I am sad but unfortunately not surprised to read how the television program Extreme Makeover: Home Edition recently documented the destruction of a decrepit but repairable old bungalow in Raleigh, North Carolina (map). Not only did they allow demolition derby cars to smash into the house as part of its demolition, but they refused to allow architectural antique collectors or dealers buy the many features in the house, including heart-pine flooring and wood trim and original windows - money that could have gone to the family who owned the house, or the volunteer organization that pulled together to get the new structure built.
Hopefully Raleigh's Riggins family won't have the same problems that the Llanes family, who participated in an Extreme Makeover Home Edition moment in North Bergen NJ, had; they now cannot afford the much higher property taxes on their new house. The new tax bill, more than $14,000, makes the family feel as if an ax is "hanging over our head. With all the taxes, it's like we're on a chopping
The well-built but run-down home in Raleigh, instead of being remodeled or restored (two things it sorely needed!), was replaced with a new house built in one week. Now, I've talked to a lot of contractors, custom home builders and architects over the years, and I talked to a few of them about this particular case. Every one said that there was absolutely no way that a house built in a single week could be better than a half-decent, disposable piece of junk, and certainly wouldn't last half as long as the home it replaced. So: good going, Extreme Makeover. I'm sure the advertisers are happy, though, and that's really all that matters - the event was really for them, and the volunteers were subsidizing them just as much as engaging in healthy and community-building service. The fact that a needy and deserving family got a nice new McMansion is simply a good PR side-effect as far as the advertisers are concerned.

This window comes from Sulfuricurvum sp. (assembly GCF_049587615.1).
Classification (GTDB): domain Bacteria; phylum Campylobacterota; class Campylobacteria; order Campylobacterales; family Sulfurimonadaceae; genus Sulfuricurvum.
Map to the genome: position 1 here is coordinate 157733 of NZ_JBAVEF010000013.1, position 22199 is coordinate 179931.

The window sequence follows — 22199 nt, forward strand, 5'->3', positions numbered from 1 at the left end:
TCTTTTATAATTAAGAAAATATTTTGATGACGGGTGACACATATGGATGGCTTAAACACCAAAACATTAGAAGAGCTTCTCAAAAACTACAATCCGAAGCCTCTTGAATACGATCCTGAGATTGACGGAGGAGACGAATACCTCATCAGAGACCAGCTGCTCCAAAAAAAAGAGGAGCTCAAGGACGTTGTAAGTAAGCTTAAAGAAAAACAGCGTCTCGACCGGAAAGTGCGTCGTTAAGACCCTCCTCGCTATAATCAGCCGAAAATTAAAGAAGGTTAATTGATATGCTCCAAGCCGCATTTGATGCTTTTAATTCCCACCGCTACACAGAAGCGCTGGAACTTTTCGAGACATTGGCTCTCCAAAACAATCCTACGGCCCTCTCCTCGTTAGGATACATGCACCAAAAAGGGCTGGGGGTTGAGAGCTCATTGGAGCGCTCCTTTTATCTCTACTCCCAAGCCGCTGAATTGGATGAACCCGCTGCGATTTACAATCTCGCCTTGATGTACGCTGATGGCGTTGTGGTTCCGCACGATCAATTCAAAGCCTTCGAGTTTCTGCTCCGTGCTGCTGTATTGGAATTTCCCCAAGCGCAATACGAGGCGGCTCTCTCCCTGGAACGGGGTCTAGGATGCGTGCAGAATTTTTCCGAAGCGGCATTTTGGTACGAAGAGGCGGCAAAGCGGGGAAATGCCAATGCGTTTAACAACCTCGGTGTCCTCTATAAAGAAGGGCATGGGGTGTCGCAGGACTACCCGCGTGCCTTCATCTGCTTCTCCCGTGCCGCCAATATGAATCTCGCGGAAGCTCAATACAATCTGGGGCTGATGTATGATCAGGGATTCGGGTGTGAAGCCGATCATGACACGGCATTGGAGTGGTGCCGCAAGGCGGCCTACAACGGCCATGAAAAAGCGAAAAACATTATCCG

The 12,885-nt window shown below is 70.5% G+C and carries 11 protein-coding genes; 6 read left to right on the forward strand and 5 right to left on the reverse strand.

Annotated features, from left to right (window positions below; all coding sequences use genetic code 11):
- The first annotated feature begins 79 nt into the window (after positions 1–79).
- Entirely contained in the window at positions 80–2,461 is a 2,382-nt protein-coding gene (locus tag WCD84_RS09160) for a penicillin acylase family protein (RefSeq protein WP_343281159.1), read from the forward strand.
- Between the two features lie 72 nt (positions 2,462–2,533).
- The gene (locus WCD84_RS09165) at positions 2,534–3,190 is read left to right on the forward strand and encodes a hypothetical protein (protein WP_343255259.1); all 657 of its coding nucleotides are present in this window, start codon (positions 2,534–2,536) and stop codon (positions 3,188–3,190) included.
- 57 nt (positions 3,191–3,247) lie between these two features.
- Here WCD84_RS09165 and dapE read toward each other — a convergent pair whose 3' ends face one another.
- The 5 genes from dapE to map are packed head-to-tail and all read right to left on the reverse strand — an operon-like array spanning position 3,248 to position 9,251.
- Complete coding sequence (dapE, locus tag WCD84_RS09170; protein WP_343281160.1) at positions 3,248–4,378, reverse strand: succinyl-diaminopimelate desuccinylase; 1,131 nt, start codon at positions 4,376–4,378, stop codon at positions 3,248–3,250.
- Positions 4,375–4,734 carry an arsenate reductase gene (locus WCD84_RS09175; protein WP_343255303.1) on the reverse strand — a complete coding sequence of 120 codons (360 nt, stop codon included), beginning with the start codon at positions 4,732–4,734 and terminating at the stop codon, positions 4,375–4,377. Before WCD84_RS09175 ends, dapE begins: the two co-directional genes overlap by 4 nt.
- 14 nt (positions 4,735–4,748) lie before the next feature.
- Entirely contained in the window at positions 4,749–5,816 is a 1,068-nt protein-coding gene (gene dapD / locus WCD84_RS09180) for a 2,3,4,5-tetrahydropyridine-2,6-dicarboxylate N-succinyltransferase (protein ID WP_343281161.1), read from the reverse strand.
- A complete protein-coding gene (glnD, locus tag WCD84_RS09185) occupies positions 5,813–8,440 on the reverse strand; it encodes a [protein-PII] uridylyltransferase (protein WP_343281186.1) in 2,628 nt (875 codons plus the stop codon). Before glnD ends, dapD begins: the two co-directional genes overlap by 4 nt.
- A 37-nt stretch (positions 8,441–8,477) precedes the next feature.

Matthew Brown in Raleigh wrote a letter to his local newspaper, the Raleigh News & Observer, lamenting the loss; many folks in the community share his opinion (although most are happy that a needy family is getting a new house), and Sven Rylesdorn says it better than I could, also pointing out the absurdity of having the demolition derby cars attempt to tear the house down:
The meager humor is that the cars couldn't actually do this - they
pulled the columns off, but the porch roof stayed up. The crew had to
pre-chainsaw the framing of the house in order to get the walls to fall
down when the cars hit it. So then it looks like the place really was
not-worth-saving. After all, if a car can knock it down...
Mark Turner talks to Myrick Howard, the head of Preservation North Carolina, about the project; Howard had this to say:
"I believe in charity, but if you really care about good
housing, then renovate the existing house and it will cost so much
less," he said.
Howard added that the Riggins home was not only salvageable but made
of better building materials than Extreme Makeover would use.
"We're replacing real wood and plaster with chip board and sheet
rock," he said. "They're getting showered with candy rather than a